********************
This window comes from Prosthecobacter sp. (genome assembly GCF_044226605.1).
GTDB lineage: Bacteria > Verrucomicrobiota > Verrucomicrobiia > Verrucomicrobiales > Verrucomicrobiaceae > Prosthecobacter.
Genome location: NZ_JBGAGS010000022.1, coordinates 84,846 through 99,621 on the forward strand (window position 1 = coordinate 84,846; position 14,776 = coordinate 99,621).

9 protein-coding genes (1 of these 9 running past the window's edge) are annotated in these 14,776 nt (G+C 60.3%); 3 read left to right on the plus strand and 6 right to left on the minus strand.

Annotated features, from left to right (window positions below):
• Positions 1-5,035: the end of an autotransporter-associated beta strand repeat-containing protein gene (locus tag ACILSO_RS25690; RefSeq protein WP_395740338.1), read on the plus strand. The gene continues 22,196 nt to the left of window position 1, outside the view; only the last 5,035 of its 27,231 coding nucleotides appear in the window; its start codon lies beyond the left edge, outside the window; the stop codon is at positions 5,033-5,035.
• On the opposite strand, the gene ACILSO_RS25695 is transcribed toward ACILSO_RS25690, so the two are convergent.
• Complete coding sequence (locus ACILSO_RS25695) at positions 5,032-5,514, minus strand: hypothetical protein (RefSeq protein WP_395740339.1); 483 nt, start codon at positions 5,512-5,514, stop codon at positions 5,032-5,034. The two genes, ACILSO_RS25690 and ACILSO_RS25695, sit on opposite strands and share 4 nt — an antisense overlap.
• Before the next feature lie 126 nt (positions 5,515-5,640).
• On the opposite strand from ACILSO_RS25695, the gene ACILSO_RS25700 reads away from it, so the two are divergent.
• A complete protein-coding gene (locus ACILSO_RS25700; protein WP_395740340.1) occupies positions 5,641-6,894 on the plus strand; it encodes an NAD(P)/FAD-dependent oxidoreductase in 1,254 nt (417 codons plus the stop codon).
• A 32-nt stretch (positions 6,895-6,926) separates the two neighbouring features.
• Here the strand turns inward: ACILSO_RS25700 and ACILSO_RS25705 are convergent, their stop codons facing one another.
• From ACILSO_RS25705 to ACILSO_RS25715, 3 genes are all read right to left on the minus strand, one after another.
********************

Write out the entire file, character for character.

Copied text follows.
This window comes from Prosthecobacter sp. (genome assembly GCF_044226605.1).
GTDB lineage: Bacteria > Verrucomicrobiota > Verrucomicrobiia > Verrucomicrobiales > Verrucomicrobiaceae > Prosthecobacter.
Genome location: NZ_JBGAGS010000022.1, coordinates 84,846 through 99,621 on the forward strand (window position 1 = coordinate 84,846; position 14,776 = coordinate 99,621).

9 protein-coding genes (1 of these 9 running past the window's edge) are annotated in these 14,776 nt (G+C 60.3%); 3 read left to right on the plus strand and 6 right to left on the minus strand.

Annotated features, from left to right (window positions below):
• Positions 1-5,035: the end of an autotransporter-associated beta strand repeat-containing protein gene (locus tag ACILSO_RS25690; RefSeq protein WP_395740338.1), read on the plus strand. The gene continues 22,196 nt to the left of window position 1, outside the view; only the last 5,035 of its 27,231 coding nucleotides appear in the window; its start codon lies beyond the left edge, outside the window; the stop codon is at positions 5,033-5,035.
• On the opposite strand, the gene ACILSO_RS25695 is transcribed toward ACILSO_RS25690, so the two are convergent.
• Complete coding sequence (locus ACILSO_RS25695) at positions 5,032-5,514, minus strand: hypothetical protein (RefSeq protein WP_395740339.1); 483 nt, start codon at positions 5,512-5,514, stop codon at positions 5,032-5,034. The two genes, ACILSO_RS25690 and ACILSO_RS25695, sit on opposite strands and share 4 nt — an antisense overlap.
• Before the next feature lie 126 nt (positions 5,515-5,640).
• On the opposite strand from ACILSO_RS25695, the gene ACILSO_RS25700 reads away from it, so the two are divergent.
• A complete protein-coding gene (locus ACILSO_RS25700; protein WP_395740340.1) occupies positions 5,641-6,894 on the plus strand; it encodes an NAD(P)/FAD-dependent oxidoreductase in 1,254 nt (417 codons plus the stop codon).
• A 32-nt stretch (positions 6,895-6,926) separates the two neighbouring features.
• Here the strand turns inward: ACILSO_RS25700 and ACILSO_RS25705 are convergent, their stop codons facing one another.
• From ACILSO_RS25705 to ACILSO_RS25715, 3 genes are all read right to left on the minus strand, one after another.